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Hope’s Town Council is taking small steps on the path to a town manager form of operational government. It’s the big strides that will be tricky.
The five members of the Town Council have been holding discussions about the potential of hiring a town manager in the hopes of providing more structure to the administration of town business while at the same time developing and overseeing an economic development program.
To date the meetings have focused on such things as preparing a job description and deciding upon managerial responsibilities. It’s in determining how such a position would be financed initially and in the years to come that the process becomes much more difficult.
The concept of turning over day-to-day managerial duties to a professional administrator in Hope has been around for several years, but recommendations in a 2012 comprehensive plan brought the idea to the talking stage with the current Town Council.
Such a plan has been adopted by a number of similar-sized communities around the state, and the Town Council has taken advantage of their experiences to study how such a system might be implemented in Bartholomew County’s second-largest town.
While some residents might be completely happy with the way things are going in Hope under the present system, advocates note that town management is essentially a volunteer form of government, often dependent on the availability of council members, many of whom have jobs outside Hope government.
The advantage is that a manager would be able to not only attend to routine administrative duties but take the lead in applying for and administering state and federal grants.
Such a system would also give the community an identifiable voice in the quest for economic investments from the private sector.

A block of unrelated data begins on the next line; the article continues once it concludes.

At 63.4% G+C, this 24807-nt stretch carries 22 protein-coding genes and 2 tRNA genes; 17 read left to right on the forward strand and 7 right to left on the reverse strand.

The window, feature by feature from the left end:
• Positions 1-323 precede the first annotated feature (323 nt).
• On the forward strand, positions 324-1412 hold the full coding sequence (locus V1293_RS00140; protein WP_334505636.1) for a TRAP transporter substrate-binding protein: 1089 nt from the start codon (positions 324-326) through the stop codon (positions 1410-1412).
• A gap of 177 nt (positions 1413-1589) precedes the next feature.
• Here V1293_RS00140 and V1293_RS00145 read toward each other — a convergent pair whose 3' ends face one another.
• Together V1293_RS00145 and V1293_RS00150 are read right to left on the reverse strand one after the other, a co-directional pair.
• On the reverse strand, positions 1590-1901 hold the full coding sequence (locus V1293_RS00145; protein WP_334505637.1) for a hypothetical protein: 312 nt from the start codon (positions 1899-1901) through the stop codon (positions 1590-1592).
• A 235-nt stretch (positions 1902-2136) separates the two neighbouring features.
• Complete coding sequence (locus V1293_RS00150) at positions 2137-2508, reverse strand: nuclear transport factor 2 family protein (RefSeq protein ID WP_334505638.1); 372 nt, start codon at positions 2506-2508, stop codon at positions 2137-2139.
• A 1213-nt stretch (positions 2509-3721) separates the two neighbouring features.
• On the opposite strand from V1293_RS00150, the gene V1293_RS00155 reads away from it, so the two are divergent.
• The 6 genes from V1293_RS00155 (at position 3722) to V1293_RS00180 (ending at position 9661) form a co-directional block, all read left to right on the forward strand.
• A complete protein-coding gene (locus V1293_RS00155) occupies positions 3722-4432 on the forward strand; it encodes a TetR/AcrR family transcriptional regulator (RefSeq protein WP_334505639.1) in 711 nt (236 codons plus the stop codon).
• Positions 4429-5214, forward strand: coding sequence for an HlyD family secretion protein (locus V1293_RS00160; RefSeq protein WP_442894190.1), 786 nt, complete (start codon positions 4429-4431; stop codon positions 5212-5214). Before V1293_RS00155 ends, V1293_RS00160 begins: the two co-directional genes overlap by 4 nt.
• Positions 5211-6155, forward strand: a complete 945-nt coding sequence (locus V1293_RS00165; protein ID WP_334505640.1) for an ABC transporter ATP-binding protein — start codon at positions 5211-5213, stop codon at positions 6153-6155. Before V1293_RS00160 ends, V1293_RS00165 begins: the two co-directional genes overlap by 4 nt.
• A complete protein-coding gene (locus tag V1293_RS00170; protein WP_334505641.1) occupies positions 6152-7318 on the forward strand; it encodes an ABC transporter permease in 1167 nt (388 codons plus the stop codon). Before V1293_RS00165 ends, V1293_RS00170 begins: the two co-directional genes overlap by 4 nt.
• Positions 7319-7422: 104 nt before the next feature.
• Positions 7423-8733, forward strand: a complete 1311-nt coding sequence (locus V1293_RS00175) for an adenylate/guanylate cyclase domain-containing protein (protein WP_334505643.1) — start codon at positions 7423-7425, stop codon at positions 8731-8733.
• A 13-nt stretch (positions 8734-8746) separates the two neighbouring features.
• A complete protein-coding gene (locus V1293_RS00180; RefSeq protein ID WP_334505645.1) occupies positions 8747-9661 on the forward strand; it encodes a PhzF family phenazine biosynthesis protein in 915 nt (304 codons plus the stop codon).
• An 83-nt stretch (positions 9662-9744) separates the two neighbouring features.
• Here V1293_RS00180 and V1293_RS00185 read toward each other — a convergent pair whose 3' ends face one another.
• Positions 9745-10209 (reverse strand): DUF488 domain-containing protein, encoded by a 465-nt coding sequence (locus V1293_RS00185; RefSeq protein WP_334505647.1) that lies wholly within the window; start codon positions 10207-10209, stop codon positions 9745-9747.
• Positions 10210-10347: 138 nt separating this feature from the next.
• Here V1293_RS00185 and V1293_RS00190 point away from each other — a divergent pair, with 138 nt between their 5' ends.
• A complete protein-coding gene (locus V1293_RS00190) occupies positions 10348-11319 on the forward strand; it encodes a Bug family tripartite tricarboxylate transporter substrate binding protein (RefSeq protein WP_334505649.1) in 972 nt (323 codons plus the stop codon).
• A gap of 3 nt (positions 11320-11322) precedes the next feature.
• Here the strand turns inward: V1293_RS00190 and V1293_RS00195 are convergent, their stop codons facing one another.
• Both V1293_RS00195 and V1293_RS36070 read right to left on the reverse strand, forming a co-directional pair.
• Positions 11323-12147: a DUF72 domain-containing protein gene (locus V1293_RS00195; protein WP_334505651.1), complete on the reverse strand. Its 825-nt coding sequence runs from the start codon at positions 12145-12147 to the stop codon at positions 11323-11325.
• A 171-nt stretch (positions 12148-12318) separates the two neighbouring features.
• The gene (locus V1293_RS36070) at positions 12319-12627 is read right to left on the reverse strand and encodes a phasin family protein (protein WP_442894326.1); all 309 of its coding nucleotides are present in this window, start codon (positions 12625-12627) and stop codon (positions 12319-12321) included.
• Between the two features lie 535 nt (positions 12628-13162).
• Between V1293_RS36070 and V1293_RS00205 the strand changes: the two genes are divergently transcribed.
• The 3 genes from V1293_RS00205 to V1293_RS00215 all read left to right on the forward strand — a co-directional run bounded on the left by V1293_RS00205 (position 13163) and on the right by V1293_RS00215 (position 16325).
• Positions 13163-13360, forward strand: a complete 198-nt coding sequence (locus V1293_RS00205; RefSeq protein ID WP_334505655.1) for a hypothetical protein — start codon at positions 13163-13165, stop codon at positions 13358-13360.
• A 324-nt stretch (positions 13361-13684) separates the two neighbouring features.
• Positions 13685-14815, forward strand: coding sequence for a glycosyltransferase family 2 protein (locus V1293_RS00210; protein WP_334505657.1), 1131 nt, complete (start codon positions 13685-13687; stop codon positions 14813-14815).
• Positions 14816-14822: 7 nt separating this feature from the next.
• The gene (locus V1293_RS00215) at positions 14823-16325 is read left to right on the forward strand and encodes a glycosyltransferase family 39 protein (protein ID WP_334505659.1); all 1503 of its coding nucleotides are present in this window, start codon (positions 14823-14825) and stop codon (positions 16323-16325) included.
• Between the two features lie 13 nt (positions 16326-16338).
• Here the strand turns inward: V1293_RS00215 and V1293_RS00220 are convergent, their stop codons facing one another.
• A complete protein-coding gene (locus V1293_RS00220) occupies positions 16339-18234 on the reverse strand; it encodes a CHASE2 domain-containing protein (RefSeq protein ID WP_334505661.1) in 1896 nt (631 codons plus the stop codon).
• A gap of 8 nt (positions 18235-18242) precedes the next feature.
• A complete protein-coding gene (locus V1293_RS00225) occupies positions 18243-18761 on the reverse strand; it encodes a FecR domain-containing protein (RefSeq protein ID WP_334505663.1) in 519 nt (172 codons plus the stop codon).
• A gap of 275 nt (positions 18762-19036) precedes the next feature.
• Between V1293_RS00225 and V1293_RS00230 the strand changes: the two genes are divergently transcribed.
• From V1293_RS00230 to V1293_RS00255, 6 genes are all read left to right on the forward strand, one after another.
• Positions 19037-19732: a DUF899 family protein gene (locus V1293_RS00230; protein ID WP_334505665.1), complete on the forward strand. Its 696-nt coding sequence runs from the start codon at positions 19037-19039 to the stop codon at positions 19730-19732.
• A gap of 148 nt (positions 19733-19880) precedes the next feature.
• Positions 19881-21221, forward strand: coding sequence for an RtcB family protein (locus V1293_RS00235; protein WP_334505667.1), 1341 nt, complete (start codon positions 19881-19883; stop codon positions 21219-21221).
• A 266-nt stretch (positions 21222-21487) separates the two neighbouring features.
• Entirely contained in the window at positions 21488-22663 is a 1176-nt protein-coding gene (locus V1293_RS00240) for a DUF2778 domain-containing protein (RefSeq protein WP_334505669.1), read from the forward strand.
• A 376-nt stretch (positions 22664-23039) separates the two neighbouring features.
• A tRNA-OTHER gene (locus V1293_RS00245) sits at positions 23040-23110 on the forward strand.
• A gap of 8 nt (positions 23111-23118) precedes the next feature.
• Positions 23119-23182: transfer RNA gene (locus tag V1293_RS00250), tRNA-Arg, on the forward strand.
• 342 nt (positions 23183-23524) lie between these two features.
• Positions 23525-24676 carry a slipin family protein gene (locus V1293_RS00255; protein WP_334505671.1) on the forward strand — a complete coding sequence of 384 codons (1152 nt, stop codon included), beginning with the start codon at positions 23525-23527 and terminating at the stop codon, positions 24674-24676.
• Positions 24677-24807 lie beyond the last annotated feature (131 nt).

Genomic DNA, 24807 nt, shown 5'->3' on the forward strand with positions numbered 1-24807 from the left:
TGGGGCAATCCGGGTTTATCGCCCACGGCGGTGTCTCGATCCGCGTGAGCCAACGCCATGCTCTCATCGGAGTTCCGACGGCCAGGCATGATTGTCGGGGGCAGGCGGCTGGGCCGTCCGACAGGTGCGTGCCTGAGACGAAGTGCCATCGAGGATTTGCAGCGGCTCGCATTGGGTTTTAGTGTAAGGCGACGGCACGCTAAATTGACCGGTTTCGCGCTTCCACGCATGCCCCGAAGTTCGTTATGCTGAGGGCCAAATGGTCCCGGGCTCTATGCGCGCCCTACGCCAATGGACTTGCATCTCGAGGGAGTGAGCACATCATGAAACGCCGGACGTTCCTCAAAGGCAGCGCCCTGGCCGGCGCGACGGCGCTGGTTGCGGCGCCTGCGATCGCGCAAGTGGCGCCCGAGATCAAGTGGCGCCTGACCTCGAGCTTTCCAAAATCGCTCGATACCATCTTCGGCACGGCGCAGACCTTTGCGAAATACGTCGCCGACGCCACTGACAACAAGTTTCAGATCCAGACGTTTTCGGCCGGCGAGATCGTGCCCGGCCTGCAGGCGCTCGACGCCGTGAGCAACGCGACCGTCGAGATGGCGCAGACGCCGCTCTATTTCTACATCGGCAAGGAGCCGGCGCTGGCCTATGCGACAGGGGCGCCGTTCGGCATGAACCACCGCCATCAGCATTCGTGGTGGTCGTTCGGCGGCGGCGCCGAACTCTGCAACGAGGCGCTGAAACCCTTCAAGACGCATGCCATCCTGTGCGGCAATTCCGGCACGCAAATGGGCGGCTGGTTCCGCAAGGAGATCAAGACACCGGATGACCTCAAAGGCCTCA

There are several issues that need to be addressed in this process, but the overriding one is how such a position could be funded.
Some council members have suggested that the town could utilize a share of its economic development income tax (EDIT) funds as seed money for the position. They argue that such an approach is in keeping with the true intent of the economic development program.
Currently Hope receives about $100,000 a year in EDIT revenues, but that source would likely be limited, especially as other community needs arise.
Eventually, the town manager would be expected to generate enough investment in the community to cover the salary and costs of the position.
In the end, the ultimate decision boils down to whether the town should take a chance on the potential for future growth or continue with a system of town management on a part-time basis.
When people or institutions do nothing different, it’s difficult to achieve different results.
Community leaders in Hope do want to bring in more business and industry to increase the tax base and provide more close-to-home jobs for residents. A town manager charged with aggressively increasing community development could help do exactly that.
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